As much as the quirky music of 10cc prepares you for Godley and Creme, the pair suffers from a commercial blind spot that’s baffling or frustrating by turns. They’re capable of writing brilliant snippets of art pop, sampled throughout the record, but insist on subverting their pop sensibilities to wild experimentation. “Random Brainwaves” (one of several tracks featuring guitarist Phil Manzanera), “I Pity Inanimate Objects” and “Get Well Soon” (with Paul McCartney of all people on backing vocals) scratch at the door of greatness, but when the door’s opened they run in the other direction like puerile pranksters. Even with all this, Freeze Frame is more commercial than their first two records and set the stage for the far superior Ismism (a.k.a. Snack Attack). The exotic arrangements are built by treating (or torturing) traditional sounds: vocals are stretched like taffy, guitars are shrouded in effects, and all manner of odd percussion is tossed into the salad. Compounding the confusion are inscrutable lyrics and strange narratives; “Brazilia (Wish You Were Here)” might be about the effects of greenhouse gasses or nuclear destruction, “Freeze Frame” appears to be about a person suffering from some phobia, but pinning any of this down is near impossible. For that reason, “Mugshots” is one of the few tracks that doesn’t escape recollection; it’s pretty catchy and has a storyline you can actually follow. Given the daunting nature of their limited catalog, Freeze Frame is one of the better Godley and Creme records, but it’s still a hard one to warm up to, even after repeated plays. On a different note, the nonverbal credits on the picture sleeve are appreciably clever.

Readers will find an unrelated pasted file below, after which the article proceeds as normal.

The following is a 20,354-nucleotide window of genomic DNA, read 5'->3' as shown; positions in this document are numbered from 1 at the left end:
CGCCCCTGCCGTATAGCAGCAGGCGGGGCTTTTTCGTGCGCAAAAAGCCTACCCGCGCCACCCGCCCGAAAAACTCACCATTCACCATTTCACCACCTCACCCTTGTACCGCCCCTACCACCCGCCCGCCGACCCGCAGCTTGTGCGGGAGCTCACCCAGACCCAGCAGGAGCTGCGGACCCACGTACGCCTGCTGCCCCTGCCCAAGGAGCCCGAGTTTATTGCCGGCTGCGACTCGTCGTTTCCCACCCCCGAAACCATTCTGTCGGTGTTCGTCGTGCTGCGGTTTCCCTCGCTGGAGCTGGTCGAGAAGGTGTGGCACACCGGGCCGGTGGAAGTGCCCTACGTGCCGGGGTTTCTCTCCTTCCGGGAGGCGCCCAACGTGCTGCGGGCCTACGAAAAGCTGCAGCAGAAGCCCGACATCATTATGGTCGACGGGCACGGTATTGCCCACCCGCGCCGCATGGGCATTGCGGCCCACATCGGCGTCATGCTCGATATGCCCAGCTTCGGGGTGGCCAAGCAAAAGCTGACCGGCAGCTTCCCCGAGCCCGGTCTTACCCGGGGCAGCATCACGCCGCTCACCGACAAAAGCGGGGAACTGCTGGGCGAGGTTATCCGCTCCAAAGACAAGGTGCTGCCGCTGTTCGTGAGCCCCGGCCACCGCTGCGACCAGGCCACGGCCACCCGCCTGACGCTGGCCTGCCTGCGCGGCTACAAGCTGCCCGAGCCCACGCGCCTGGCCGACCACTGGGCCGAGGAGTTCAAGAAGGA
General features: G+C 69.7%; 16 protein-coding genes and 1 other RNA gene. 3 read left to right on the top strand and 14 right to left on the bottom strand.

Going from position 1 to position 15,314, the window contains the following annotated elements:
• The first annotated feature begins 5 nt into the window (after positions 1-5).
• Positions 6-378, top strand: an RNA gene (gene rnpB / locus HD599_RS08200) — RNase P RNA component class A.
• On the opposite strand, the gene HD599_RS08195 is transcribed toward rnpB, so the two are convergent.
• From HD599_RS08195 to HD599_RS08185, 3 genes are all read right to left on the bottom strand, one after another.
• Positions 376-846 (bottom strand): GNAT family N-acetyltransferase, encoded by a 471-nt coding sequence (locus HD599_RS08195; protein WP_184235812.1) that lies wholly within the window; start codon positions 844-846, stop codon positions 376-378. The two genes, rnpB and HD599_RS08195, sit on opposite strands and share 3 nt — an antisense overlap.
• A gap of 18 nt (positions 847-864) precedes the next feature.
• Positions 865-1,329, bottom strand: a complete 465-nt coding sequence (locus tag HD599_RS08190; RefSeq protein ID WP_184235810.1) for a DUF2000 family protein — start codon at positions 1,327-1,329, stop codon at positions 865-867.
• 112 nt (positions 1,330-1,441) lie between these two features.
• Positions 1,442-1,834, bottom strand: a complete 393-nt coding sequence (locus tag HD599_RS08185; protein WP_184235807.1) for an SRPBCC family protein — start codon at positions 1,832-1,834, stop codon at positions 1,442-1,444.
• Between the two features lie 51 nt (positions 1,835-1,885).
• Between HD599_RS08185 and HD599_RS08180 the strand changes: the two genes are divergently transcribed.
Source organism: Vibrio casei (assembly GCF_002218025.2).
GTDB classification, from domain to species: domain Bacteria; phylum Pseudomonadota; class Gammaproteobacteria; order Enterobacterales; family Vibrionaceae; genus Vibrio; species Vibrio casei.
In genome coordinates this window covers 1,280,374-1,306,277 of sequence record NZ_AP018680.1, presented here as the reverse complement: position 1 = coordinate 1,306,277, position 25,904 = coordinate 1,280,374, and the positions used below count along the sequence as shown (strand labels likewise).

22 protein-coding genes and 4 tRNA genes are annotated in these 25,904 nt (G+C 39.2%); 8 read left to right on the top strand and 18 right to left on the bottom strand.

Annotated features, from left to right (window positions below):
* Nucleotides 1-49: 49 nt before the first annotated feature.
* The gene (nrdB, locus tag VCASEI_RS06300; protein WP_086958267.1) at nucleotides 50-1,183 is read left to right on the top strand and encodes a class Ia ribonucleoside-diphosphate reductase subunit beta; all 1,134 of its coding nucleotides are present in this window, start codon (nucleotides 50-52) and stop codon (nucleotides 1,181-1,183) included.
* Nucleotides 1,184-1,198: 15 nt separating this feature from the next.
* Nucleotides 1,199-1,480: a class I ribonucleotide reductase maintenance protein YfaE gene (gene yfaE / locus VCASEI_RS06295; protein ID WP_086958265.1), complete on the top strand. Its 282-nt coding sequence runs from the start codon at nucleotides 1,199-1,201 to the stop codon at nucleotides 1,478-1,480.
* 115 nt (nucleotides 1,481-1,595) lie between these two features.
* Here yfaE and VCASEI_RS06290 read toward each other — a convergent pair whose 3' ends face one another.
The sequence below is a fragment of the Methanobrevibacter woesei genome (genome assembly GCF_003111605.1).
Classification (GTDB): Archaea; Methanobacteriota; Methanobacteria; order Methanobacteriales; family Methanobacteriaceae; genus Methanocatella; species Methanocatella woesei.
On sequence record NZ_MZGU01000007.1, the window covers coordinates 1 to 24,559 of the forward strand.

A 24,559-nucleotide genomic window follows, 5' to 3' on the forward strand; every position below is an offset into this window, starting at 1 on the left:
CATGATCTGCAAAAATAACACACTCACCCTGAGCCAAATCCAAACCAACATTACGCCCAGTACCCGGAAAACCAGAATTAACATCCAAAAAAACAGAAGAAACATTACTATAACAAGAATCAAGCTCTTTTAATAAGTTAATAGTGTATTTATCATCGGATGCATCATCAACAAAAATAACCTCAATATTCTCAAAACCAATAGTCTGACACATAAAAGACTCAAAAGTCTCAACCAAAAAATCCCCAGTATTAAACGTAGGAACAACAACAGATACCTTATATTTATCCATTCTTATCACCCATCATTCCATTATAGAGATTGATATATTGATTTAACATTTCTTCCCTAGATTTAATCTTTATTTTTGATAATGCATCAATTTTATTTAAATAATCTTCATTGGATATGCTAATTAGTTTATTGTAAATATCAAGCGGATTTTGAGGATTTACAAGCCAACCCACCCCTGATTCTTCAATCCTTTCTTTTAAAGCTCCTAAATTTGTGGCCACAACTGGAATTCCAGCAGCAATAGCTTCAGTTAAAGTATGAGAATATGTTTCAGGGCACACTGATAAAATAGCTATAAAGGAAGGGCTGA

This is the studio pop of WettonManzanera crossed with the guitarist’s Cuban past. Southern Cross is a rich-sounding record, elevated by the nearly full-time collaboration of Tim Finn as lyricist and vocalist. It’s also a serious record: “Dr. Fidel,” “A Million Reasons Why,” “Rich And Poor.” They sing of class distinctions, dictators, unscrupulous doctors. I have to imagine that the lyrics on songs like “Venceremos” better reflect the feelings of Messr. Manzanera. That or Tim Finn was reading The Motorcycle Diaries that week. Finn is actually only one of the featured vocalists, Gary Dyson being the other. Dyson has a voice suited to the adult pop market, more flexible than Finn’s sometimes high-pitched pipes. Personally, I think Finn could have done great things with “The Great Leveller,” and maybe he’ll resurrect it for his solo career some day. Southern Cross is a very smart and professional pop record, if more political than most. However, I don’t know where the market is for it. Roxy Music fans would need to exhaust all of their original works plus everything by Bryan Ferry, the first two proper Brian Eno albums and maybe Diamond Head before arriving at Southern Cross. Tim Finn fans don’t lack suitable side avenues either: Split Enz, Crowded House. As for Phil Manzanera fans, I have to wonder how many exist outside of the Roxy axis. I can imagine maybe Latin Roxy fans aligning with Manzanera, but the weirdos went with Eno while the pretty boys and girls belong to Bryan. I’ve picked up a few of his efforts out of curious habit and Southern Cross stands as tall as any of them. It’s south and to the left of my usual tastes, but we all have to leave our little island sometimes.